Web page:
2. Expansion Draft

(Only done when a team joins MLS, like Portland, Vancouver and Montreal in the past few seasons)

3. Allocation Ranking

(Teams are given a ranking in reverse order from the previous season’s finish. When a US Men’s National Team player leaves a foreign league to play in MLS, the teams with the worst record the year before get first crack in acquiring the player.

4. Designated Players

(Players like David Beckham, Thierry Henry and Robbie Keane command high salaries. In order to lure them to MLS, the league allows teams to only count a fraction of that salary toward the team’s salary cap.  The league has to pay the rest, which can be in the millions.)

5. Player trades between MLS clubs

6. Discovery claims

(Clubs may make a “discovery claim” on a player who does not have an MLS contract, and are not part of the league’s allocation ranking.  In short, this allows teams to call “dibs” on a player.

7. Homegrown player

(Similar to international clubs signing a youth player, this allows MLS clubs to sign the top youth players in their area and get around the draft process.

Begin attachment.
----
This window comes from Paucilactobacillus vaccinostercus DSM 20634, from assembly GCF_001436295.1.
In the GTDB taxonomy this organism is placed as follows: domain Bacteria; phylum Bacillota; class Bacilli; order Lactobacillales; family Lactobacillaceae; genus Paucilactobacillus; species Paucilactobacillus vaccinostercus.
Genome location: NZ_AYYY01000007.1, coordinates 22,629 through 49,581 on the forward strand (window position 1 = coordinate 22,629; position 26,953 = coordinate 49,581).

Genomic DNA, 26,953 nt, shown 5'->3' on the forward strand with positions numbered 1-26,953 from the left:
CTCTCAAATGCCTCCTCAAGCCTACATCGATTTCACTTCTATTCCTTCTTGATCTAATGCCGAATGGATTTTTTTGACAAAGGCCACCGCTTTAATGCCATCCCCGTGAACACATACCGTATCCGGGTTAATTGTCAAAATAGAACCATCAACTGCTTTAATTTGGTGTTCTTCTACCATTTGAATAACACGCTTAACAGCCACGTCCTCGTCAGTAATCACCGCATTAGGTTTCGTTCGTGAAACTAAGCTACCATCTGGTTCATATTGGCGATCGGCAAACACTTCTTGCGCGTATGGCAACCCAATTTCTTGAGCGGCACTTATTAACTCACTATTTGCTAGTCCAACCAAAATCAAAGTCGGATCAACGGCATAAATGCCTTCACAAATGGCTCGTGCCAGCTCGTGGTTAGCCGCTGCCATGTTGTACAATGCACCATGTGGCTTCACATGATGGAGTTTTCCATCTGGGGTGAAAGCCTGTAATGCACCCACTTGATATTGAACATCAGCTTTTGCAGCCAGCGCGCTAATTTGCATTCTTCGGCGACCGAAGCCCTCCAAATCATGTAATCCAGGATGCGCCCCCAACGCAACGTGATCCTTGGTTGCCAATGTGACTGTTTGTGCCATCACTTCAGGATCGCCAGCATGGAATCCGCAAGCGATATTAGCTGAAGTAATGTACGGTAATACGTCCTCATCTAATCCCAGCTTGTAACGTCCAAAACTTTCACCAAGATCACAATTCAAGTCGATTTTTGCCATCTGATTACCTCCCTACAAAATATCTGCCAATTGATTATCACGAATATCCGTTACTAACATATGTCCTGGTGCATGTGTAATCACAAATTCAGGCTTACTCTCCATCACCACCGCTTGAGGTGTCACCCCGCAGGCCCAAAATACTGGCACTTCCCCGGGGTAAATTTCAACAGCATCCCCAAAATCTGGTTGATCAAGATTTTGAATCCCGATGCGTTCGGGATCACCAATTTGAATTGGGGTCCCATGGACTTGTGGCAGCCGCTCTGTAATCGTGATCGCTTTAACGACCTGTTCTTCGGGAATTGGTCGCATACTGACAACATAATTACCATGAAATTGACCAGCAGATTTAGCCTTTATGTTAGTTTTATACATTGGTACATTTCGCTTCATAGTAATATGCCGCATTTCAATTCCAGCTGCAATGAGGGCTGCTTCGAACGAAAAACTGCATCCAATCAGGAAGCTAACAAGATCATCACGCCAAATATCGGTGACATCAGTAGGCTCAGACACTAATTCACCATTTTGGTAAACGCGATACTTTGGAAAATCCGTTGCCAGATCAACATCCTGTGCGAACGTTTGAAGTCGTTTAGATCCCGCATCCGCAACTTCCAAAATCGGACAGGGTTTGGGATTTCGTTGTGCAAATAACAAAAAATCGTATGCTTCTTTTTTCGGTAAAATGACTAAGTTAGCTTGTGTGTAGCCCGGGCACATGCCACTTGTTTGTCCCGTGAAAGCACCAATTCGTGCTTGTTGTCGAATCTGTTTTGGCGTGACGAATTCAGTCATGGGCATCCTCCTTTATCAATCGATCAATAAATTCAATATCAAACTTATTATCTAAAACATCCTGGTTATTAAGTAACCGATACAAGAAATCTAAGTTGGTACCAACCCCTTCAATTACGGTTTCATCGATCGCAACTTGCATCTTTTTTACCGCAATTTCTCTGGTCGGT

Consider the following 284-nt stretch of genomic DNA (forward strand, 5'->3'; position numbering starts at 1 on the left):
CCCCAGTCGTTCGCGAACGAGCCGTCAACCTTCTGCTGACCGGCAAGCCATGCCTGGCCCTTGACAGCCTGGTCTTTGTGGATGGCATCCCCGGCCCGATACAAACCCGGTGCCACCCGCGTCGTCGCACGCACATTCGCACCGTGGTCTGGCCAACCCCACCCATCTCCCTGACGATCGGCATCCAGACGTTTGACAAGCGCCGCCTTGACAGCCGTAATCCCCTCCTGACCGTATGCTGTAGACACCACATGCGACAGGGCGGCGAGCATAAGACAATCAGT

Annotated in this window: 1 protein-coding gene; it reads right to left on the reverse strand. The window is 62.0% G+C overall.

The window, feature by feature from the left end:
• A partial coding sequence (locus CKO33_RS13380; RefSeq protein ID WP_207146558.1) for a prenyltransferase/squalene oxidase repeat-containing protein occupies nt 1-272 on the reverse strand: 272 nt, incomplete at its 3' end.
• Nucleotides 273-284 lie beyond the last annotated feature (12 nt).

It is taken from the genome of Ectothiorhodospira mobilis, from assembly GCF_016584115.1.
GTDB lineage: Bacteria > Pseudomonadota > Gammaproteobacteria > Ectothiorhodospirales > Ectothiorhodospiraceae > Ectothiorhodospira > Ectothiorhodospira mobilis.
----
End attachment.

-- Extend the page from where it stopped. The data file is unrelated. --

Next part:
8. Re-entry draft

(Players who no longer have a MLS club to play for can re-enter the league with a different team through the re-entry draft.)

9. Claim player off MLS waiver.

10. Weighted lottery

(Generation adidas players who sign with MLS after the draft can join a team through a lottery. Teams with worse records have a better chance. The most recent example was Portland winning the lottery for Mobi Fehr. The other two teams in the lottery were San Jose and Seattle.)

11. Extreme hardships

12. Injury Replacements

(Both of these are available to clubs when their rosters are extremely depleted due to injuries.)

This complex set of rules isn’t to suggest MLS has to bend over backwards just to field a viable league.  Merely, it suggests league officials who oversee competition have to work harder to make sure the league has parity, and the same teams are not the only teams competing for a championship year after year.

Of note, former Real Salt Lake Forward Robbie Findley was released by Nottingham Forrest last week which clears his way back to MLS. Although the Portland Timbers hold his rights they apparently traded them back to Real Salt Lake. Everyone paying attention?

FIFA Chief Bashes MLS